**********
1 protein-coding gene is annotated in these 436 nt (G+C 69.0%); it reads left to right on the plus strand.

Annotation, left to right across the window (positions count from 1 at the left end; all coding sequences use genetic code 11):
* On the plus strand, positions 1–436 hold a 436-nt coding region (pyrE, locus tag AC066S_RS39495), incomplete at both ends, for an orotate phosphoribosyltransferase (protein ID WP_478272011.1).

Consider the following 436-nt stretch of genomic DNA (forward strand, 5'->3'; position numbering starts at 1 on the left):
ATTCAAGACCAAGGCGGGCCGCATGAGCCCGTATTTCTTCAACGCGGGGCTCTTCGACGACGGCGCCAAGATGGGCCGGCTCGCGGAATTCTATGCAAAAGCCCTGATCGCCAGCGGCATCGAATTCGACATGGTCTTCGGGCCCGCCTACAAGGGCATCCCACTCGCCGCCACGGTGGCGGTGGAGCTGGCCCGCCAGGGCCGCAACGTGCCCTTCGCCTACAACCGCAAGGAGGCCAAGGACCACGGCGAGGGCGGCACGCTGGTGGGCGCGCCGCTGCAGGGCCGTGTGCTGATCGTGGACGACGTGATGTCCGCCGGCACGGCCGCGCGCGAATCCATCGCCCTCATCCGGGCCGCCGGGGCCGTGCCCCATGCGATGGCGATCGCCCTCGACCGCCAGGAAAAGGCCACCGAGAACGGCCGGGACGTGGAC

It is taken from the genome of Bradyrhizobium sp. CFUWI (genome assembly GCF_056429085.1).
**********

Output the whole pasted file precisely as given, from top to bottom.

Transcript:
1 protein-coding gene is annotated in these 436 nt (G+C 69.0%); it reads left to right on the plus strand.

Annotation, left to right across the window (positions count from 1 at the left end; all coding sequences use genetic code 11):
* On the plus strand, positions 1–436 hold a 436-nt coding region (pyrE, locus tag AC066S_RS39495), incomplete at both ends, for an orotate phosphoribosyltransferase (protein ID WP_478272011.1).

Consider the following 436-nt stretch of genomic DNA (forward strand, 5'->3'; position numbering starts at 1 on the left):
ATTCAAGACCAAGGCGGGCCGCATGAGCCCGTATTTCTTCAACGCGGGGCTCTTCGACGACGGCGCCAAGATGGGCCGGCTCGCGGAATTCTATGCAAAAGCCCTGATCGCCAGCGGCATCGAATTCGACATGGTCTTCGGGCCCGCCTACAAGGGCATCCCACTCGCCGCCACGGTGGCGGTGGAGCTGGCCCGCCAGGGCCGCAACGTGCCCTTCGCCTACAACCGCAAGGAGGCCAAGGACCACGGCGAGGGCGGCACGCTGGTGGGCGCGCCGCTGCAGGGCCGTGTGCTGATCGTGGACGACGTGATGTCCGCCGGCACGGCCGCGCGCGAATCCATCGCCCTCATCCGGGCCGCCGGGGCCGTGCCCCATGCGATGGCGATCGCCCTCGACCGCCAGGAAAAGGCCACCGAGAACGGCCGGGACGTGGAC

It is taken from the genome of Bradyrhizobium sp. CFUWI (genome assembly GCF_056429085.1).